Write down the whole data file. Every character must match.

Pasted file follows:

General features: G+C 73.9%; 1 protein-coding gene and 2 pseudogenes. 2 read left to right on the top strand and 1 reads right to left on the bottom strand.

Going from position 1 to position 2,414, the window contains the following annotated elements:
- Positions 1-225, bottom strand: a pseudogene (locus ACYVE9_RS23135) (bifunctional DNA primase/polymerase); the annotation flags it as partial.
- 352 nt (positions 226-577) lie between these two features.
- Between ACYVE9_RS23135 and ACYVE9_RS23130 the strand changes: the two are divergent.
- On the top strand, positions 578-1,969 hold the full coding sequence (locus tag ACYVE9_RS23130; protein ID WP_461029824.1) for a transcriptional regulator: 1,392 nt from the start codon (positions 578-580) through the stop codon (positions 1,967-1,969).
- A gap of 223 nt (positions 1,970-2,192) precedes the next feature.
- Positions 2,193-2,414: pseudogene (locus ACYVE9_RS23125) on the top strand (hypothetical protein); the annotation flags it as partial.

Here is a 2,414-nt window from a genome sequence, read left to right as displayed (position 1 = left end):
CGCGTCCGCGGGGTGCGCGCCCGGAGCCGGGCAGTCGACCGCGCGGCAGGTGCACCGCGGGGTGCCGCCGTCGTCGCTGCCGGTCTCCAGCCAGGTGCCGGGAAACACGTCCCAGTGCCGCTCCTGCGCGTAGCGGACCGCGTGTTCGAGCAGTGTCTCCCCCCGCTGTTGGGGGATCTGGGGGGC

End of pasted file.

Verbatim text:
General features: G+C 73.9%; 1 protein-coding gene and 2 pseudogenes. 2 read left to right on the top strand and 1 reads right to left on the bottom strand.

Going from position 1 to position 2,414, the window contains the following annotated elements:
- Positions 1-225, bottom strand: a pseudogene (locus ACYVE9_RS23135) (bifunctional DNA primase/polymerase); the annotation flags it as partial.
- 352 nt (positions 226-577) lie between these two features.
- Between ACYVE9_RS23135 and ACYVE9_RS23130 the strand changes: the two are divergent.
- On the top strand, positions 578-1,969 hold the full coding sequence (locus tag ACYVE9_RS23130; protein ID WP_461029824.1) for a transcriptional regulator: 1,392 nt from the start codon (positions 578-580) through the stop codon (positions 1,967-1,969).
- A gap of 223 nt (positions 1,970-2,192) precedes the next feature.
- Positions 2,193-2,414: pseudogene (locus ACYVE9_RS23125) on the top strand (hypothetical protein); the annotation flags it as partial.

Here is a 2,414-nt window from a genome sequence, read left to right as displayed (position 1 = left end):
CGCGTCCGCGGGGTGCGCGCCCGGAGCCGGGCAGTCGACCGCGCGGCAGGTGCACCGCGGGGTGCCGCCGTCGTCGCTGCCGGTCTCCAGCCAGGTGCCGGGAAACACGTCCCAGTGCCGCTCCTGCGCGTAGCGGACCGCGTGTTCGAGCAGTGTCTCCCCCCGCTGTTGGGGGATCTGGGGGGC